It’s the most important product you can put on your skin and too many people aren’t applying it correctly. Sunscreen can help prevent skin cancer, sunburns and premature skin aging but only if used properly. The experts at Affiliated Dermatology want you to avoid the most common sunscreen mistakes:
- Failing to read the label. Look for sunscreens that are broad-spectrum, water-resistant and have an SPF of at least 30.
- Using too little. Most people fail to use the recommended amount. Generally, an adult needs about one ounce (a full shot glass) to cover exposed skin. Apply 15 minutes before heading outside and reapply every two hours, more often if you’re sweating or in water.
- Using old product. Check the bottle for an expiration date. The Food and Drug Administration (FDA) requires sunscreens to retain their original strength for at least three years. If you don’t see an expiration date or it’s expired, get a new bottle.
- Applying only when sunny. Harmful UV rays take no days off. Even when it’s cloudy, up to 80 percent of UV rays can penetrate your skin. Use sunscreen every day.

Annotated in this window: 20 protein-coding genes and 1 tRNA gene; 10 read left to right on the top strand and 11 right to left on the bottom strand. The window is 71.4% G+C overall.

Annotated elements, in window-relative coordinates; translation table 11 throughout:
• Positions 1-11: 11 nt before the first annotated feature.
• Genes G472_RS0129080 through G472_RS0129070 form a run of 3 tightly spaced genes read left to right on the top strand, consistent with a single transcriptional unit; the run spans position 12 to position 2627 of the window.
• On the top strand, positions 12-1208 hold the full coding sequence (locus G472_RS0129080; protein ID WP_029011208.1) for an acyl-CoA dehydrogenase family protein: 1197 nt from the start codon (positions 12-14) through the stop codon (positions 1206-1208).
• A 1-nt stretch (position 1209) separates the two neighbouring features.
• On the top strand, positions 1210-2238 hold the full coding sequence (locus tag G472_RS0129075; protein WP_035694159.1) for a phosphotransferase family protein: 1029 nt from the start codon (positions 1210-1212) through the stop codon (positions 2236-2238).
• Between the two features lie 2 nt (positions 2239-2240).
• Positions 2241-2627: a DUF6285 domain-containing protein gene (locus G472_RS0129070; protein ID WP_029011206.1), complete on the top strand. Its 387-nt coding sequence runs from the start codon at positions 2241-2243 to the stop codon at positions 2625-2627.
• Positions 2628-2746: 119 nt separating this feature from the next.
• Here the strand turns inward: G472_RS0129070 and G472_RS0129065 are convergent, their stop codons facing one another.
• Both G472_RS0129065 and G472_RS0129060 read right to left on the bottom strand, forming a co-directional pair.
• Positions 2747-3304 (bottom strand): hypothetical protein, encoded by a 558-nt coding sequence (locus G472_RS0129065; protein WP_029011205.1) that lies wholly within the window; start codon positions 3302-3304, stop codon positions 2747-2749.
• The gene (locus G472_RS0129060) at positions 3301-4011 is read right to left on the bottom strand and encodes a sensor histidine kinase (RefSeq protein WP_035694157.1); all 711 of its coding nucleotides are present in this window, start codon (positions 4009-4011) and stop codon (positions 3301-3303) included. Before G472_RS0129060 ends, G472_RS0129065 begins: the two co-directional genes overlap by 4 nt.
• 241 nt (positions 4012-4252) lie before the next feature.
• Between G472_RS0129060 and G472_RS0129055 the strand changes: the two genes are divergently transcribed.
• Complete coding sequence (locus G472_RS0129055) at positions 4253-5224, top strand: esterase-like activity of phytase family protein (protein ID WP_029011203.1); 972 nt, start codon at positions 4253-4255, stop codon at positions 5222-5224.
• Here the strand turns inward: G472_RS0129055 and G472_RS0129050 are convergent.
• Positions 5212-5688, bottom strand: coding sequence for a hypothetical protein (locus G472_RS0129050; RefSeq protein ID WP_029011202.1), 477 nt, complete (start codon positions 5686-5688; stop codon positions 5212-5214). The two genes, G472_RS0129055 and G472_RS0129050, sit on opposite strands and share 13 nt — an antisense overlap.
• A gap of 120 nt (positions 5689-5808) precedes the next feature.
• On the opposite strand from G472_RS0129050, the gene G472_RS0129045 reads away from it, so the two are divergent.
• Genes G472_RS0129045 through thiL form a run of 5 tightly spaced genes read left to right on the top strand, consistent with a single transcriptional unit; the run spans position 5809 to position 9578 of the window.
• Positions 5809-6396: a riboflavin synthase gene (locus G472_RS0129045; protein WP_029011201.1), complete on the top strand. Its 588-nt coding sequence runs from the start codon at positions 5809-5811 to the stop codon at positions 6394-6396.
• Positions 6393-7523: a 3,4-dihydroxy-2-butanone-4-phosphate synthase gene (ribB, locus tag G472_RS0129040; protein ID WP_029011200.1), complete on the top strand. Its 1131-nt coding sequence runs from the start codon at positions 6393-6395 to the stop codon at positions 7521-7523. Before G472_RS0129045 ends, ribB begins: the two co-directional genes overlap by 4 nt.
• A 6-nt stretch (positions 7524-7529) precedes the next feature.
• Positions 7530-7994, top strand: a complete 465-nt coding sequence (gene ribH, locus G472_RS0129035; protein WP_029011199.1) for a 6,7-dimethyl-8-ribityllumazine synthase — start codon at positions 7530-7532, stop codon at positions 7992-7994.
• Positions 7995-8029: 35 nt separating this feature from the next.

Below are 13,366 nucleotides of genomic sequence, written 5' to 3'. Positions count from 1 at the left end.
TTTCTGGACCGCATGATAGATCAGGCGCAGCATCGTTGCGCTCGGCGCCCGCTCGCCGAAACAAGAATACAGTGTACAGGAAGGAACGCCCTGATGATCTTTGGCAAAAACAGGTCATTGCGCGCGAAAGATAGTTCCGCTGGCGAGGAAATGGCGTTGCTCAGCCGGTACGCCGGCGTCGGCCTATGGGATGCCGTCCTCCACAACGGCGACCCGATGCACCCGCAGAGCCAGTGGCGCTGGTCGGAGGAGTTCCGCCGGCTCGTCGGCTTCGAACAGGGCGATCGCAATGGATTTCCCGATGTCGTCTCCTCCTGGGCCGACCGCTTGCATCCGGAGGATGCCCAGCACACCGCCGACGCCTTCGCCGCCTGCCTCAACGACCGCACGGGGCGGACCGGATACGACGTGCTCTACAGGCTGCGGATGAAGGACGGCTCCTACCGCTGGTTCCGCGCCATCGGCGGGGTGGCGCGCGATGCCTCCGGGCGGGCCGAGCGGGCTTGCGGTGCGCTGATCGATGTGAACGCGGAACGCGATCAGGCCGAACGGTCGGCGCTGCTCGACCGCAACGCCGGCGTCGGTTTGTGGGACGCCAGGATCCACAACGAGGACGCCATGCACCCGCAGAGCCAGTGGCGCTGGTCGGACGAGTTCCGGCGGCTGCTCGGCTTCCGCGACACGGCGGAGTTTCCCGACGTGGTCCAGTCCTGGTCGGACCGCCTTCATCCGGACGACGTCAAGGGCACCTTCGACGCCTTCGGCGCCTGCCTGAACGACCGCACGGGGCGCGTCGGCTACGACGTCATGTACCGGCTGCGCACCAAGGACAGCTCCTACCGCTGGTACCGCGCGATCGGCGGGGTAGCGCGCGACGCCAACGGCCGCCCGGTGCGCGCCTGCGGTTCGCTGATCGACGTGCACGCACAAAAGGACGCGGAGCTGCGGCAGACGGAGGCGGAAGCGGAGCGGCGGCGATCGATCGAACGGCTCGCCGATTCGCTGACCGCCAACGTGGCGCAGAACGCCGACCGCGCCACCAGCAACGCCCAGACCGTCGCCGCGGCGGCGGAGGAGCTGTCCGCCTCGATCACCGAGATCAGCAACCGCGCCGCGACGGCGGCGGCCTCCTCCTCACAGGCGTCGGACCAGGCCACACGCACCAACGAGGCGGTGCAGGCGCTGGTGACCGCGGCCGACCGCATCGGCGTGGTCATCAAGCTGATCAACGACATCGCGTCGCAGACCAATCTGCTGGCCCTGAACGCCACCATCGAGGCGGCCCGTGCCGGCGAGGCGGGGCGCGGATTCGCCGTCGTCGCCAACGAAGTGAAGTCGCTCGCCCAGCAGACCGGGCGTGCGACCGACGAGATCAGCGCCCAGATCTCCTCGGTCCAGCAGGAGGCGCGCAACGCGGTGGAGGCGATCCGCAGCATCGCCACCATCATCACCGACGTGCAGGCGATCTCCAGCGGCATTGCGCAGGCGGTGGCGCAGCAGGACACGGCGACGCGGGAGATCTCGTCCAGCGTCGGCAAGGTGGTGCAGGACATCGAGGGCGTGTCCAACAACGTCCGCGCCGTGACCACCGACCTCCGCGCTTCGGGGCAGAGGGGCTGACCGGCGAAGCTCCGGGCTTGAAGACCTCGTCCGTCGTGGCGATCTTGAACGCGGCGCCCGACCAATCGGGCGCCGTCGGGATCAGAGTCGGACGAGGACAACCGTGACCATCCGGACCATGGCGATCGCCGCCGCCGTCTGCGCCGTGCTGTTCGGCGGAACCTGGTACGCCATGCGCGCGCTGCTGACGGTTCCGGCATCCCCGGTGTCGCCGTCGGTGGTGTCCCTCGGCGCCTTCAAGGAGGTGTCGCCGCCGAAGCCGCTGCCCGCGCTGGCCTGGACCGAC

- Using only sunscreen. In addition to a broad-spectrum sunscreen, you should wear protective clothing, a wide-brimmed hat, sunglasses, and seek shade.
The importance of sunscreen for skin cancer prevention
Sunscreen use can help prevent skin cancer by protecting you from the sun’s harmful ultraviolet rays. Anyone can get skin cancer, regardless of age, gender or race. In fact, it is estimated that one in five Americans will develop skin cancer in their lifetime.
- Skin cancer is the most common type of cancer—with more people diagnosed with skin cancer each year in the U.S. than all other cancers combined.
- More than 2 people die of skin cancer in the U.S. every hour.
- Having 5 or more sunburns doubles your risk for melanoma.
- When detected early, the 5-year survival rate for melanoma is 99 percent.
- In the U.S., more than 9,500 people are diagnosed with skin cancer every day.
- People who live in year-round sunny environments have a higher risk of skin cancer.
Main Types of Skin Cancer
- Basal cell carcinoma
- Squamous cell carcinoma
Basal cell and squamous cell carcinomas are most often found on parts of the body exposed to the sun like the head and neck. Melanomas can also start on the neck and face and is more common on the chest and back in men and legs in women. All three types of skin cancers can usually be cured if caught in the early stages.
Find a Dermatologist in Phoenix, AZ
If you’re not sure what that annoying itch or rash is, feel like something is off with your skin, or need your yearly skin exam, please feel free to contact us! Our dermatologists are in Phoenix, Scottsdale, Gilbert, Anthem, Surprise, Old Town, Tempe, Ahwatukee, and Old Town Scottsdale, AZ where skin health is our first priority.